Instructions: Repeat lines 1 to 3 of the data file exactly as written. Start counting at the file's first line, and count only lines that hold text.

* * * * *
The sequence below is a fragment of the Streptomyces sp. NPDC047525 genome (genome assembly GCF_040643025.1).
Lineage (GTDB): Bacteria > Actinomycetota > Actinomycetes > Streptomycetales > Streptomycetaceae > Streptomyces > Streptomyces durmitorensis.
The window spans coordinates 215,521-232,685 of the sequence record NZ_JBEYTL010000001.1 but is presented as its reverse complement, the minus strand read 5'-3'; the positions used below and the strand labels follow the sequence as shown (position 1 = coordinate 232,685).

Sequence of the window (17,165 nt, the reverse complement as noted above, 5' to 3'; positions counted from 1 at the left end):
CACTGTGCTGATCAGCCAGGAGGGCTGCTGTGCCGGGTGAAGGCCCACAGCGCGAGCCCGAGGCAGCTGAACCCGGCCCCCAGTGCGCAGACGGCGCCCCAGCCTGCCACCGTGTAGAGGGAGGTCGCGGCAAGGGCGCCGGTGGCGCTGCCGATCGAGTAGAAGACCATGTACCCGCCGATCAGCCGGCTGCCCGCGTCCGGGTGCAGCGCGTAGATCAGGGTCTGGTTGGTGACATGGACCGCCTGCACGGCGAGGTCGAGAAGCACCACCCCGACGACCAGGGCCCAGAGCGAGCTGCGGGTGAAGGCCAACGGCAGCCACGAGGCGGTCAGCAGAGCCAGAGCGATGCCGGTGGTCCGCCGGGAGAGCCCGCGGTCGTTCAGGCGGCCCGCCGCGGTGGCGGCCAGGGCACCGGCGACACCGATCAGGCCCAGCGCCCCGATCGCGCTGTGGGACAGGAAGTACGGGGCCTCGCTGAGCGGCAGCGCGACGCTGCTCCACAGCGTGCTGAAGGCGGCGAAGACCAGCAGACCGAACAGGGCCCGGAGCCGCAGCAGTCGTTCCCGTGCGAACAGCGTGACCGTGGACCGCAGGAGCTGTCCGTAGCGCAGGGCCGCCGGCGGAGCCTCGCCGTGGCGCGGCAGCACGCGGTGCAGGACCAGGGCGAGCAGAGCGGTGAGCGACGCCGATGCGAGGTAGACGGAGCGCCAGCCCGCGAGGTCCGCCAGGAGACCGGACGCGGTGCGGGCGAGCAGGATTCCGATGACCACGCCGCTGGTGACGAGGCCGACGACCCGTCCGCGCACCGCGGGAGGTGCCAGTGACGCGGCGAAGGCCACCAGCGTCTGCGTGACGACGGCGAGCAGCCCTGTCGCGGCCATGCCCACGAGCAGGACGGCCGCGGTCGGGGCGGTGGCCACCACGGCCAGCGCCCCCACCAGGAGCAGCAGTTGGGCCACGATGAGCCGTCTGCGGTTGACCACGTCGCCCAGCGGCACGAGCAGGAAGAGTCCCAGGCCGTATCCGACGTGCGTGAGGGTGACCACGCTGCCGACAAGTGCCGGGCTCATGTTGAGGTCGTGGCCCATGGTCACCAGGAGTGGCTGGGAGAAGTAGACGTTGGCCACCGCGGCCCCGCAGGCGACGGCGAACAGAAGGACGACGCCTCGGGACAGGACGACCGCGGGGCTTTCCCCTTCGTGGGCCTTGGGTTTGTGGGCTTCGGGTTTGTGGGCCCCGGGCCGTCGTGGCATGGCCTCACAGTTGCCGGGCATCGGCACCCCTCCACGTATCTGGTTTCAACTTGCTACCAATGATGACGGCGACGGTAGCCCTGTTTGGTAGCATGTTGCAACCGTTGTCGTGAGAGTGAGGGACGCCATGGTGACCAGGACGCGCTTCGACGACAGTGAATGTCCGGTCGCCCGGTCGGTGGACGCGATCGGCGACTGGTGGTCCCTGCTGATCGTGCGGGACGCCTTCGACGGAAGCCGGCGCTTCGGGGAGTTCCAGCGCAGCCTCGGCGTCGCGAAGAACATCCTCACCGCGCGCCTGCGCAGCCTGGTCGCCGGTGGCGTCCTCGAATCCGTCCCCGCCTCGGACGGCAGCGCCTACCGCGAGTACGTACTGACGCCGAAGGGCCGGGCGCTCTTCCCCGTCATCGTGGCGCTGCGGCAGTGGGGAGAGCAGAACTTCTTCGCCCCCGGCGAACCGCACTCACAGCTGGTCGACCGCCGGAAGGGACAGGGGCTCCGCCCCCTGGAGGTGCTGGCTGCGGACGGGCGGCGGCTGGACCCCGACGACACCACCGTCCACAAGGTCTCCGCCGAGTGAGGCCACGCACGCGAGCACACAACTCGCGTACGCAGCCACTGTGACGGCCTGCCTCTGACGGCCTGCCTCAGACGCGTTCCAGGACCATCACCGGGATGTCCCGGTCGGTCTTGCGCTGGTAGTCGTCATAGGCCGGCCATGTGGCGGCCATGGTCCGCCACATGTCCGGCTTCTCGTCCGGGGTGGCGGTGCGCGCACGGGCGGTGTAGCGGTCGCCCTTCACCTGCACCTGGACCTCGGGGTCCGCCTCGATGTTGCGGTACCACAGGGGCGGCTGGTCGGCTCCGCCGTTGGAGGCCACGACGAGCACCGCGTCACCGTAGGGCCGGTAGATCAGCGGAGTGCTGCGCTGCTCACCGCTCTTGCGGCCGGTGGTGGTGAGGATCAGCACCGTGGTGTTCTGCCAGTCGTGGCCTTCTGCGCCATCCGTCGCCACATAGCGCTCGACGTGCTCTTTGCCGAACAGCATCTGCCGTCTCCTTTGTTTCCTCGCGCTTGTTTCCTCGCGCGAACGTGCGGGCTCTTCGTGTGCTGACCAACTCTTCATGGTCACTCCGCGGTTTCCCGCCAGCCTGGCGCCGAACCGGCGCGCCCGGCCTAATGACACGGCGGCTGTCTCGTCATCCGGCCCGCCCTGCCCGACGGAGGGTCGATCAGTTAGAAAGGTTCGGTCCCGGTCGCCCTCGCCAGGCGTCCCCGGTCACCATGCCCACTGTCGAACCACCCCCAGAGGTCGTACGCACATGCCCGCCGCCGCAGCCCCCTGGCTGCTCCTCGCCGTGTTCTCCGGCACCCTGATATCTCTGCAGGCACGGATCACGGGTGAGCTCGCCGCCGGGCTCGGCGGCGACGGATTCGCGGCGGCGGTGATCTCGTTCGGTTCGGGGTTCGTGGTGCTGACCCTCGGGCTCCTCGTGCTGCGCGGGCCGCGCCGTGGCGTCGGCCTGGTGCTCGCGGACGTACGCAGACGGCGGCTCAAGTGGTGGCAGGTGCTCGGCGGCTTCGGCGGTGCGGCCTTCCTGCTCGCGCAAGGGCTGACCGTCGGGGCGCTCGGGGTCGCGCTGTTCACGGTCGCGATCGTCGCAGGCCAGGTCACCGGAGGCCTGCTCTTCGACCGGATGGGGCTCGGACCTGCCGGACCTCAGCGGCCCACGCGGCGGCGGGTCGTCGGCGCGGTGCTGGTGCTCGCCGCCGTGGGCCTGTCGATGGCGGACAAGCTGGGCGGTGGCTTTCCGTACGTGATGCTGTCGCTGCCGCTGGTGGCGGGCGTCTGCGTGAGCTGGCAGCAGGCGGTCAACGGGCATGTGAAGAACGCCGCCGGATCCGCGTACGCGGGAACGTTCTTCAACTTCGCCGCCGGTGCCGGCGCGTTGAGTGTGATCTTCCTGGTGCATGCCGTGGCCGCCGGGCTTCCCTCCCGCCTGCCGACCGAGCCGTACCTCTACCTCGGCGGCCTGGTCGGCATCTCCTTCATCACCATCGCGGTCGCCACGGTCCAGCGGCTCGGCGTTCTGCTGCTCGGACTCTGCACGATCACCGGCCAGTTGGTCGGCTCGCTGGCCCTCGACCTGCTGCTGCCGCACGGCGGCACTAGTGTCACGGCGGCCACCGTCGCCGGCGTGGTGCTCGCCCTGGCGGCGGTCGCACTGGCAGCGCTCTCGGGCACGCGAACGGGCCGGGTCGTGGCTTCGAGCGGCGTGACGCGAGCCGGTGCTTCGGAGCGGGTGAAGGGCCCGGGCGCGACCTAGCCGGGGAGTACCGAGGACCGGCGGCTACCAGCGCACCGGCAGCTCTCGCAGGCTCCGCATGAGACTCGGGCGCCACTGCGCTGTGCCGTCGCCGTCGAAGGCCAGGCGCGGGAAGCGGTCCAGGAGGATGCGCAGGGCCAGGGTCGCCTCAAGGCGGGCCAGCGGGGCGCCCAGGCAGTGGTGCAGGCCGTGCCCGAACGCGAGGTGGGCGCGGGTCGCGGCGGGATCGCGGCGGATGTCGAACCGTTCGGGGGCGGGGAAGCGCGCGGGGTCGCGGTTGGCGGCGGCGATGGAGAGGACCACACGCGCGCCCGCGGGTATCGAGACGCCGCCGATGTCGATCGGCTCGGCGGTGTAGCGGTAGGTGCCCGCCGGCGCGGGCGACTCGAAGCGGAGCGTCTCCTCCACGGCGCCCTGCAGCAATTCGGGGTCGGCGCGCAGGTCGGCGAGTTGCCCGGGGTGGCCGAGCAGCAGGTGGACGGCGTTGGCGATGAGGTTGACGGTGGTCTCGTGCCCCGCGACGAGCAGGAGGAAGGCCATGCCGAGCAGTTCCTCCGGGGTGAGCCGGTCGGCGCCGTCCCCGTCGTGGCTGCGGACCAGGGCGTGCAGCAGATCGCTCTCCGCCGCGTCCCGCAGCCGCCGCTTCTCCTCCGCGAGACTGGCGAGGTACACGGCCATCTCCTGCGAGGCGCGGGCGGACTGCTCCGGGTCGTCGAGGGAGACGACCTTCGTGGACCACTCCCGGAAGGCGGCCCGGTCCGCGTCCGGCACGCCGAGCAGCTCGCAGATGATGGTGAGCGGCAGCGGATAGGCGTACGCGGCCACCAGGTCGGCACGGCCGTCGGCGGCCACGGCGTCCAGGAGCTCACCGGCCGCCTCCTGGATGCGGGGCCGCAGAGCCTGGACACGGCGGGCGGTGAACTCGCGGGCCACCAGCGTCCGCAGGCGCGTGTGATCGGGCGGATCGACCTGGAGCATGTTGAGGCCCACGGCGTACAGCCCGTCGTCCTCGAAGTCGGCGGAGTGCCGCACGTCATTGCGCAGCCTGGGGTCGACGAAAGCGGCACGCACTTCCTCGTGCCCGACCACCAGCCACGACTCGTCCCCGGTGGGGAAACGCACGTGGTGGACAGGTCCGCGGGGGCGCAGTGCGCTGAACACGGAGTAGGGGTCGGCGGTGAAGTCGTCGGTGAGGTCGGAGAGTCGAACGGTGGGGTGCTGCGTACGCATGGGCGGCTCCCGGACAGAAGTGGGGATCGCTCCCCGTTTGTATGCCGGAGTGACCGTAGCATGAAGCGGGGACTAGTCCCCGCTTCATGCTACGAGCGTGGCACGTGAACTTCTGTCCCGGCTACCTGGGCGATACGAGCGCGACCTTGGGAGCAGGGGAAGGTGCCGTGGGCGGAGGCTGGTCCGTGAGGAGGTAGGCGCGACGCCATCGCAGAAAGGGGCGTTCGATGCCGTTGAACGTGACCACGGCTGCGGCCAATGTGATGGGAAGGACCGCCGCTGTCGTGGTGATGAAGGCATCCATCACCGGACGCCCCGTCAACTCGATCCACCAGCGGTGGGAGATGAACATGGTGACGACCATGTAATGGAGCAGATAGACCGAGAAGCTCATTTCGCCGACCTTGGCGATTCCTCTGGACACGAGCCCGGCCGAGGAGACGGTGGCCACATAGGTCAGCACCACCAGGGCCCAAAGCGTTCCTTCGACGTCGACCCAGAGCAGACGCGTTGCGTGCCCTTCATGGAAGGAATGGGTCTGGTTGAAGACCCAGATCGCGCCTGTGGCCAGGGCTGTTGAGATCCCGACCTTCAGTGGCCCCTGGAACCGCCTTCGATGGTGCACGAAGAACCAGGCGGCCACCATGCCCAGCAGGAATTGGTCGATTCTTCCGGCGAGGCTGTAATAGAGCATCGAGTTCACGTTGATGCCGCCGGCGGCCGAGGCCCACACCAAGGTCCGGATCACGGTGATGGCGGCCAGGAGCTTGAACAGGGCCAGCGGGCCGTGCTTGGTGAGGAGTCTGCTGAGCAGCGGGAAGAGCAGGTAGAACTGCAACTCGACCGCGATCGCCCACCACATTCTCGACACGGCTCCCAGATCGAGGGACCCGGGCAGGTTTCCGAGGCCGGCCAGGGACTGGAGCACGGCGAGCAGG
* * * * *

The sequence below is a fragment of the Streptomyces sp. NPDC047525 genome (genome assembly GCF_040643025.1).
Lineage (GTDB): Bacteria > Actinomycetota > Actinomycetes > Streptomycetales > Streptomycetaceae > Streptomyces > Streptomyces durmitorensis.
The window spans coordinates 215,521-232,685 of the sequence record NZ_JBEYTL010000001.1 but is presented as its reverse complement, the minus strand read 5'-3'; the positions used below and the strand labels follow the sequence as shown (position 1 = coordinate 232,685).